learnobots3From my talks with several CEOs of large 3D printing companies, one topic always comes up, one that many of these companies are very passionate about. That topic is 3D printing in schools. It is inevitable that 3D printing will make its way into schools all around the world, but the question that remains is, “when?” Many schools in the United States, Europe, and Asia are already implementing 3D printing into the classroom environment, but the one major obstacle that still remains is that of utilization. How do educators build lesson plans and curricula around the technology in a way that will benefit students not only today, but in the future as well?

Pakistan is an up-and-coming nation when it comes to education. The country still maintains a very high illiteracy rate, but those numbers are tarnished by the older generations. School-aged children have a literacy rate almost twice that of their parents and grandparents.

learnobotsMany schools in Pakistan are really beginning to do an excellent job at modernizing the education system. Schools are beginning to focus more on STEAM (Science, Technology, Engineering, Arts, and Mathematics) curricula, and in doing so, technology has become a big part of education. One research company in particular, called LearnOBots, seems to be at the forefront of introducing technology into the classroom environment, and 3D printing is a big part of their ideology.

“LearnOBots was founded to inspire Pakistani kids towards STEAM education,” explained LearnOBots’ co-founder Shamyl Bin Mansoor to 3DPrint.com. “We use open source software and open source hardware to create products that we use to teach kids about STEAM. In Pakistan buying toys, tools and electronics that are usually imported is very difficult for most people as it is usually expensive due to additional import costs and tax. Our goal is to make technology and tools accessible locally so that we can inspire kids through Maker Education. 3D printing is helping us build these tools locally instead of mass manufacturing or importing from China.”

3D printing is huge for LearnOBots, and is increasingly so for Pakistan as a country. LearnOBots has teamed with schools to offer interesting workshops for educating children using 3D printing technology. While LearnOBots offers five different workshops for schools, including construction of LEGO Mindstorm Robot kits, the assembly of electronic snapcircuits, and the creation of solar houses, 3D printing also plays a major role. Two workshops in particular are based around 3D printing, one being a workshop on creating 3D printed mobile robots.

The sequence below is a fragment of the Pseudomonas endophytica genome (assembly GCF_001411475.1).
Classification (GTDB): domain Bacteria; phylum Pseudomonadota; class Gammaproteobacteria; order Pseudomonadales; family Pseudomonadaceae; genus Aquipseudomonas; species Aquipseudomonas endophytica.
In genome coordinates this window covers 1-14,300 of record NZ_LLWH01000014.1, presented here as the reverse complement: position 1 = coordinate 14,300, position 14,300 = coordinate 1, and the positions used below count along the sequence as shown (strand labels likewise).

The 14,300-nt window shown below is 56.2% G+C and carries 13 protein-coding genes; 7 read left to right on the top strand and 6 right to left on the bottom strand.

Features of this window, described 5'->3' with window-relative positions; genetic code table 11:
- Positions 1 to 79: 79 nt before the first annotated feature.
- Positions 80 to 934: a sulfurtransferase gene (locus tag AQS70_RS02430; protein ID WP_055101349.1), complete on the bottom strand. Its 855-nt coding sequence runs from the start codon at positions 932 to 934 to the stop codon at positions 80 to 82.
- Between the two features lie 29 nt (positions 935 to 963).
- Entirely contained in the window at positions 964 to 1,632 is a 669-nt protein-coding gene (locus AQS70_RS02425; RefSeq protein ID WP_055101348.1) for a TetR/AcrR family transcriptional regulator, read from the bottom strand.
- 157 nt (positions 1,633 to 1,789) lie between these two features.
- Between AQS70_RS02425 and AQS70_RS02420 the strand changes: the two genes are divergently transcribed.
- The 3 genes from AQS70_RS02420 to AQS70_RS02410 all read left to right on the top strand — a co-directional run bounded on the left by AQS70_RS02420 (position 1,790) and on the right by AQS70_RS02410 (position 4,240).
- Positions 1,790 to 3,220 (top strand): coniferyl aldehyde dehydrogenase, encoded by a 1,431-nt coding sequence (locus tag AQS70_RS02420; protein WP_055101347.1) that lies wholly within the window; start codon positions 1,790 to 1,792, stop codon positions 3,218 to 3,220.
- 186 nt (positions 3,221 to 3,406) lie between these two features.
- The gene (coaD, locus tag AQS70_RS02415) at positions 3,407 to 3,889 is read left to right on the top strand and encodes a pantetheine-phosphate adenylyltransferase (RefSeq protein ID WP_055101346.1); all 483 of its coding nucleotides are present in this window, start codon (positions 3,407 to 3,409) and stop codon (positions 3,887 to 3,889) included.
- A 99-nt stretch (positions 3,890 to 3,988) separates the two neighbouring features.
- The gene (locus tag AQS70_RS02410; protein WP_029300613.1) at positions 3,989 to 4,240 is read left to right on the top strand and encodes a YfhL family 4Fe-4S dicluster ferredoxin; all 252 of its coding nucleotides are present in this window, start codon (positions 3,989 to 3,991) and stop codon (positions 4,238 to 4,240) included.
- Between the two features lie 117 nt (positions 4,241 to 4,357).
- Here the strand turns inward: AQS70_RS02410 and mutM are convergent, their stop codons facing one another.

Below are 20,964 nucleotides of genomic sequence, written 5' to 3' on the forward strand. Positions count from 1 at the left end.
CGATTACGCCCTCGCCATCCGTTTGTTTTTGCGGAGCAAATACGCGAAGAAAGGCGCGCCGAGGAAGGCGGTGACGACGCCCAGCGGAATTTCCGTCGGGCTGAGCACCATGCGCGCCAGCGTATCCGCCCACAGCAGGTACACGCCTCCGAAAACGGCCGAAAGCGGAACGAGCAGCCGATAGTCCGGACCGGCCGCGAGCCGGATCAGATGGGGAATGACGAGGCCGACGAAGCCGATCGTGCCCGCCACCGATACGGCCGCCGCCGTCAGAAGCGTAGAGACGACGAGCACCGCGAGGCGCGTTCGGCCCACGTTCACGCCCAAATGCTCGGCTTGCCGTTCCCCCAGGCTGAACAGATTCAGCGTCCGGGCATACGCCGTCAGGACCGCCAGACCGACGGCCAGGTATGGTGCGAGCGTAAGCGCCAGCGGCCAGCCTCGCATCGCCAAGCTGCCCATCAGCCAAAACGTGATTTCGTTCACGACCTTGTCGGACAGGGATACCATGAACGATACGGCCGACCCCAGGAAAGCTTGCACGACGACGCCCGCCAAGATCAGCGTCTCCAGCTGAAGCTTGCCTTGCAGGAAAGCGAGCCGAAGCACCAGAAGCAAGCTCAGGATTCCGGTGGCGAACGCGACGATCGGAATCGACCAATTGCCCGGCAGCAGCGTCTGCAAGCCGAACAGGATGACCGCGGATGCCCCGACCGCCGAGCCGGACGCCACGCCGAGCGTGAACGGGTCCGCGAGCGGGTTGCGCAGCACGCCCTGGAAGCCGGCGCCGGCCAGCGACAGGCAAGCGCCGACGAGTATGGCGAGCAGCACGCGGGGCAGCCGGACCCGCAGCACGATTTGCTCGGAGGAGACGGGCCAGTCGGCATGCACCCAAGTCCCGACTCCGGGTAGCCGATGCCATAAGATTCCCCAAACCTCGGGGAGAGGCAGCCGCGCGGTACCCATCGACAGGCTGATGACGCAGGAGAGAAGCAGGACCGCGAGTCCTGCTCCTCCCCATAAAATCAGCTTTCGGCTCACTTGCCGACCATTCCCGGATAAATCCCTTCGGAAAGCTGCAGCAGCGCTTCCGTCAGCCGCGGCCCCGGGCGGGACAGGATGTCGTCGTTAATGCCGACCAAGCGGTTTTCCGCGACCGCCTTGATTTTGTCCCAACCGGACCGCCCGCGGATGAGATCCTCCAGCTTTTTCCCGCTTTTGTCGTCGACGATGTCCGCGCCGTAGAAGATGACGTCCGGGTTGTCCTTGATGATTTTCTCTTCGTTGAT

learnobots5Using a RepRap Prusa i3 FFF-based 3D printer, LearnOBots 3D prints a mobile robot from Thingiverse. Then they add Arduino to it, as well as several sensors. This goes along with a curriculum that they developed which teaches kids the basics about robotics and electronics.

“We also teach kids 3D modeling, using TinkerCad from AutoDesk,” Mansoor told us. “There are a number of useful tutorials that help the kids in quickly grasping concepts like creating basic shapes, moving around in the 3D environment, handling the camera, etc. The kids then design their own model which they 3D print on the printer. Our goal is to promote a local maker community that not only uses 3D printing, but [also] learns to make stuff, and as a result learns all about STEAM.”

The latest project was the aforementioned 3D printed mobile robots which are constructed to work their way around obstacles. After building and programming their robots, students race them to see whose can get to the finish line first. See video below:

[youtube http://www.youtube.com/watch?v=2xMUO4S2L2M?rel=0]

This provides students with a means of education that is both useful and fun at the same time. It should be interesting to see how this develops over the next few years, as Pakistan’s school system is definitely improving, thanks in part to workshops like those provided by LearnOBots.

learnobots2

What do you think? Should more schools around the world be utilizing 3D printing technology like LearnOBots is doing in Pakistan? Discuss in the 3D Printed Mobile Obstacle Avoidance Robot forum thread on 3DPB.com.